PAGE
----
Tuesday, December 20, 2005


Thought for the day

When I first opened the bookshop, this dropped out of a book as I was pricing and shelving it. The book is long gone, but the marker has been on my bulletin board since then. It sums up very neatly how I feel about laying out money for books. It's as necessary as buying groceries, isn't it...

While this was certainly put in by the book's publisher, it put me in mind of Michael Atkinson's pleasingly long article on the paper detritus he's searched for and found in books, "Other People's Bookmarks: Fellow Wanderers of a Forgotten Republic - in which we
consider the lives of strangers by way of what they leave behind in books" from the November 2005 issue of the Believer magazine. It's available online, although I recommend buying the paper copy of the magazine, for the great color illustrations of the best of the bookmarks. Bizarre and often poignant ephemera. (http://www.believermag.com/issues/200511/?read=article_atkinson)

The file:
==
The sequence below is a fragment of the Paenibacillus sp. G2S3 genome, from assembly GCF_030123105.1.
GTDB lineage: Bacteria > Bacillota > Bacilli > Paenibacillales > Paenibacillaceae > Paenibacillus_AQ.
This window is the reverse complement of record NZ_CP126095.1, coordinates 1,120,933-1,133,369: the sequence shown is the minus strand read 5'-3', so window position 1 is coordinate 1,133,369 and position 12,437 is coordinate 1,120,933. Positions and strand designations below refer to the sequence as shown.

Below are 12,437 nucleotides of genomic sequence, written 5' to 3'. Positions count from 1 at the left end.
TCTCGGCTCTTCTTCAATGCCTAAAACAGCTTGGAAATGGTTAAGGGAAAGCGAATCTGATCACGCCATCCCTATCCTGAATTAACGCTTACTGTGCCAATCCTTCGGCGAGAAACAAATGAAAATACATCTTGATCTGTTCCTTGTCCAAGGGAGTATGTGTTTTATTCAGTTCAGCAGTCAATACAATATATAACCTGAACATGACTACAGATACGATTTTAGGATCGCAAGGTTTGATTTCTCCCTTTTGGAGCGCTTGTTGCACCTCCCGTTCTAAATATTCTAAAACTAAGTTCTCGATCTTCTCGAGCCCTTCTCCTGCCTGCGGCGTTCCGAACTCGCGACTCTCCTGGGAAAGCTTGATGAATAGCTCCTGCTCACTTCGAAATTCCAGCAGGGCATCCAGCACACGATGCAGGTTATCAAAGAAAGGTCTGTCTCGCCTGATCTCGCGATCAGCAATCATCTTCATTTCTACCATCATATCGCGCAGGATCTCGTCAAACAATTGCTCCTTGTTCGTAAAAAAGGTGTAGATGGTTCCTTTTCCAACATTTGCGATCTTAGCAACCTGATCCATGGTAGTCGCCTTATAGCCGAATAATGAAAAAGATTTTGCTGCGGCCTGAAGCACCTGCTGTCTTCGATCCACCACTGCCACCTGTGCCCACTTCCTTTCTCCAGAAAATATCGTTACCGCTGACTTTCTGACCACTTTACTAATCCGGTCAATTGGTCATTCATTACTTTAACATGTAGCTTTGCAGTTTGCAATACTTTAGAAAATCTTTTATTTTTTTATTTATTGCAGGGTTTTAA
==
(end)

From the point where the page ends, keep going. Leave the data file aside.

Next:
The good people of Bangor are putting this adage into practice by continuing to shop for bookish gifts. Another sampling from the sales slips this week: All Quiet on the Western Front, Jack London's South Sea Tales, Alice, Let's Eat by Calvin Trillin, Old Tractors and the Men Who Love Them (full of handy advice for collectors who want to maintain good relationships with family members while continuing to amass their objects of desire, applicable to more than just tractors - say, for example, oh, I don't know... books), as well as books by Nick Bantock, Jeanette Winterson, Anne Lamott, Gene Logsdon, and Rumi, a Koran, and an Oxford Book of English Verse. All full of good ideas. More justification for books as the best possible gifts, as if we needed any.

Sarah, Michael Atkinson's article on the paper detritius found in books remindered me of the Billy Collins poem "Marginalia". I think I will read it aloud at my next book group meeting.

Speaking of book grups, I was surprised by Atkinson's disdain for book groups. Has the man never had the pleasure of discussing a book he loved or loathed with other readers? Vicky E.
Hey Vicky! Statements like this are often made by people who do not belong to book groups... And while reading is necessarily a solitary act, I don't think there's anything wrong with talking over with others the books you've (I've) read; that's what I'm doing with this blog, among other things.
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